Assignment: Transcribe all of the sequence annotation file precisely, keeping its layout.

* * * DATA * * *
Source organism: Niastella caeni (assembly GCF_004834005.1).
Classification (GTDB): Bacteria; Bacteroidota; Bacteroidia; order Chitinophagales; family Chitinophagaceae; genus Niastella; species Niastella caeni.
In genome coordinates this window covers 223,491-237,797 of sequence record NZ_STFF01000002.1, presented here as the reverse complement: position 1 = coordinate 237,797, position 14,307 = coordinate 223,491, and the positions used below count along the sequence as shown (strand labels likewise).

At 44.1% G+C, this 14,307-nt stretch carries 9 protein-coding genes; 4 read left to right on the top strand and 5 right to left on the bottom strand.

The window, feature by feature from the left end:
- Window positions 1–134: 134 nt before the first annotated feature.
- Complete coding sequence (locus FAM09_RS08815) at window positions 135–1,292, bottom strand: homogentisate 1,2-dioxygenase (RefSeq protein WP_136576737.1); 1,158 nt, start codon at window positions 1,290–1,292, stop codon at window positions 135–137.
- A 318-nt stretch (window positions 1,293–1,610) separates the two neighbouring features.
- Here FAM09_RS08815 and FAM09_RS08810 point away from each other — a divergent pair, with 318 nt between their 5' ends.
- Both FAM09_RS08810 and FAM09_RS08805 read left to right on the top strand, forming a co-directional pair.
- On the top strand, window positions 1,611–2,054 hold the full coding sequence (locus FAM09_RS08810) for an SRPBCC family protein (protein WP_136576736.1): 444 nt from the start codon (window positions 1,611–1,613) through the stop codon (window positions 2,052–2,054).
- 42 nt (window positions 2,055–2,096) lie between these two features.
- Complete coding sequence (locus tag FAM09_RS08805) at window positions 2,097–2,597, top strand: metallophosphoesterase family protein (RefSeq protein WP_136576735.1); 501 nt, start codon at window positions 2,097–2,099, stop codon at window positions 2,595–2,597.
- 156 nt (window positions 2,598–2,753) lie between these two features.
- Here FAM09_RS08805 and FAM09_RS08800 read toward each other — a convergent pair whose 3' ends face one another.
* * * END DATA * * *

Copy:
Source organism: Niastella caeni (assembly GCF_004834005.1).
Classification (GTDB): Bacteria; Bacteroidota; Bacteroidia; order Chitinophagales; family Chitinophagaceae; genus Niastella; species Niastella caeni.
In genome coordinates this window covers 223,491-237,797 of sequence record NZ_STFF01000002.1, presented here as the reverse complement: position 1 = coordinate 237,797, position 14,307 = coordinate 223,491, and the positions used below count along the sequence as shown (strand labels likewise).

At 44.1% G+C, this 14,307-nt stretch carries 9 protein-coding genes; 4 read left to right on the top strand and 5 right to left on the bottom strand.

The window, feature by feature from the left end:
- Window positions 1–134: 134 nt before the first annotated feature.
- Complete coding sequence (locus FAM09_RS08815) at window positions 135–1,292, bottom strand: homogentisate 1,2-dioxygenase (RefSeq protein WP_136576737.1); 1,158 nt, start codon at window positions 1,290–1,292, stop codon at window positions 135–137.
- A 318-nt stretch (window positions 1,293–1,610) separates the two neighbouring features.
- Here FAM09_RS08815 and FAM09_RS08810 point away from each other — a divergent pair, with 318 nt between their 5' ends.
- Both FAM09_RS08810 and FAM09_RS08805 read left to right on the top strand, forming a co-directional pair.
- On the top strand, window positions 1,611–2,054 hold the full coding sequence (locus FAM09_RS08810) for an SRPBCC family protein (protein WP_136576736.1): 444 nt from the start codon (window positions 1,611–1,613) through the stop codon (window positions 2,052–2,054).
- 42 nt (window positions 2,055–2,096) lie between these two features.
- Complete coding sequence (locus tag FAM09_RS08805) at window positions 2,097–2,597, top strand: metallophosphoesterase family protein (RefSeq protein WP_136576735.1); 501 nt, start codon at window positions 2,097–2,099, stop codon at window positions 2,595–2,597.
- 156 nt (window positions 2,598–2,753) lie between these two features.
- Here FAM09_RS08805 and FAM09_RS08800 read toward each other — a convergent pair whose 3' ends face one another.